What Is A Cystoscopy?
This is a short investigation which will help detect the cause of your bladder symptoms. It is performed as a day case under general anesthesia.
It involves inserting a telescope (cystoscope), the size of a pencil, into the bladder. We can then look into the bladder to determine whether there is any abnormality of the bladder wall lining or muscle, as well as the urethra (the tube that connects the bladder to the outside), and if needed take small biopsies ( see below)
The general anaesthetic is usually a very short one, and if all is well you can go home a few hours later.
What Is A Bladder Biopsy?
On looking at the bladder with the cystoscope, we may need to take a small sample of the bladder wall (biopsy) for further assessment. The biopsy is sent to the laboratory for examination.
What Is An OTIS Recalibration?
In patients who have difficulty emptying their bladder we may suggest doing a urethral dilatation / OTIS recalibration. This involves a cystoscopy as described above and then gently widening the urethra sometimes using a special instrument called an OTIS. This may help enlarge the urethra in those patients who have narrowing at this level and improve bladder emptying.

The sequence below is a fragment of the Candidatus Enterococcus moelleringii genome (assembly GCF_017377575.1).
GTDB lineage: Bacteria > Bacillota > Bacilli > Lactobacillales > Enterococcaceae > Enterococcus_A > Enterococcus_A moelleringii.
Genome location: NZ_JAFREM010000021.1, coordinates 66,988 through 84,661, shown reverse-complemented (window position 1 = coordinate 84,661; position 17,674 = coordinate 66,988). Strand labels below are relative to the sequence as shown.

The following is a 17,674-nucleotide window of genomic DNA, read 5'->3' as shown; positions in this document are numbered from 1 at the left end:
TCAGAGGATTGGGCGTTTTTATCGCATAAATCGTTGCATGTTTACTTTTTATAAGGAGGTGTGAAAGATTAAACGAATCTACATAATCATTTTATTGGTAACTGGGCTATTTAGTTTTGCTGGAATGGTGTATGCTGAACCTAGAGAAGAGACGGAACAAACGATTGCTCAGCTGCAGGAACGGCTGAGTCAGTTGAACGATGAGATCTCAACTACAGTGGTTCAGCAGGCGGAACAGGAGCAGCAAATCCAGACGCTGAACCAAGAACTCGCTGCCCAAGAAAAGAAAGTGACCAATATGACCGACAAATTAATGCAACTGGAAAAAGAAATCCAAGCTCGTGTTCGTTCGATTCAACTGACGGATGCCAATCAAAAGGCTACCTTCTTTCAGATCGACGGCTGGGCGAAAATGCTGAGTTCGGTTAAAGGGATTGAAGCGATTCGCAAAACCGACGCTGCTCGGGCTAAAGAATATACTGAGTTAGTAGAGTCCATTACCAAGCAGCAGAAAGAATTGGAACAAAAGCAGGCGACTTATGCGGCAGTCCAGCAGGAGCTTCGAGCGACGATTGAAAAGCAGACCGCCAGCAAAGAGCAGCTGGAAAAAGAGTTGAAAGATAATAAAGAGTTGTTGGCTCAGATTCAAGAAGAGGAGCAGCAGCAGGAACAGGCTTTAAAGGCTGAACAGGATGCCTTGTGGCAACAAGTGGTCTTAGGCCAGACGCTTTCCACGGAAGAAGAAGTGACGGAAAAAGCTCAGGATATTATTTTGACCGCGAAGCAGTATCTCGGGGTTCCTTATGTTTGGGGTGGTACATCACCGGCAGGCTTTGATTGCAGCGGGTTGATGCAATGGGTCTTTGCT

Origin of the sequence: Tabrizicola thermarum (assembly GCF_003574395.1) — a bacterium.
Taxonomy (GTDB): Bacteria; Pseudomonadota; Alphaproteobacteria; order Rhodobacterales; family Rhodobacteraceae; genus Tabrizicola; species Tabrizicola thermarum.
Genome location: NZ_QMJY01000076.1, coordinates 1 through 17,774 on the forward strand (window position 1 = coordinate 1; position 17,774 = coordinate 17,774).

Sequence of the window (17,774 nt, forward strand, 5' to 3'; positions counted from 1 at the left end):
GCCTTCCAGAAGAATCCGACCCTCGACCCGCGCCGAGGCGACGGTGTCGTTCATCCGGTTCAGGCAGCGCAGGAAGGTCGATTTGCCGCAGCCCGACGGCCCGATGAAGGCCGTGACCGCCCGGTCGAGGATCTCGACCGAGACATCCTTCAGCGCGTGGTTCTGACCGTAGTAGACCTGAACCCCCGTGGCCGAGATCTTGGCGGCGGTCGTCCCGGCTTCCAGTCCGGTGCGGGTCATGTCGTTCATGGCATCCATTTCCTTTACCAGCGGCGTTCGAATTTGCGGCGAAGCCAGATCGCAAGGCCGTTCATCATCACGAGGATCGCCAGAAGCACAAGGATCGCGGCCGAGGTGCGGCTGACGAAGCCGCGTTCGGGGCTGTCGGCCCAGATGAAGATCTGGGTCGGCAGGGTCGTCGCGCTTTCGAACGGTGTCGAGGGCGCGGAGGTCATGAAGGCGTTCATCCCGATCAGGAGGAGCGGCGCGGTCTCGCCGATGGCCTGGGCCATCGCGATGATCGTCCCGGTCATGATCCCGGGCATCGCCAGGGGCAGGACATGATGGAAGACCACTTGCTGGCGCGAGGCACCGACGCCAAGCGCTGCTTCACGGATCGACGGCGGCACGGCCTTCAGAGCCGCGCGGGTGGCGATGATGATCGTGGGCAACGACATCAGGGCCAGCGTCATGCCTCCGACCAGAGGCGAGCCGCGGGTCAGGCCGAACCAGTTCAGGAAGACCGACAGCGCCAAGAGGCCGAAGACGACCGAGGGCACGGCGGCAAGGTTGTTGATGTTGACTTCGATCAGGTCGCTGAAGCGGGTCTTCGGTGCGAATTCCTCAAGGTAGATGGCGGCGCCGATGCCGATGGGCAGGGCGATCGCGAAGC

What Are The Complications Of This Procedure?
You may experience:
- Some discomfort following these procedures when passing urine
- Urgency and a repeated sensation of wanting to pass urine, even when your bladder is empty
- Blood stained urine (generally only for a few days)
It is important to drink plenty of fluid to help ‘wash’ the bladder and prevent infection. If you are unable to pass urine it may be necessary to have a catheter (soft tube) into the bladder for 24 hours to rest it. You may need to stay in hospital with this.
Infection in the urine can occur after this procedure. All women get antibiotics at the time of surgery. If you are at particular risk we will give you antibiotics to take home. If you find that you are getting more pain passing urine or feel unwell, you should visit your Consultant’s team or GP to request your urine is tested for infection and then antibiotics started if this is the case.
There is a very small risk of perforation (making a small hole) in the bladder. This does not cause long-term problems and will heal by itself. We will need to leave a catheter in for a few days and you will be given antibiotics.
It is important to that you are collected or accompanied home if you have a general anaesthetic. You should not drive/ride for at least 24 hours or operate machinery (including your cooker), since your concentration may be impaired due to the anaesthetic.
You should be able to continue everyday activities within a couple of days of the procedure.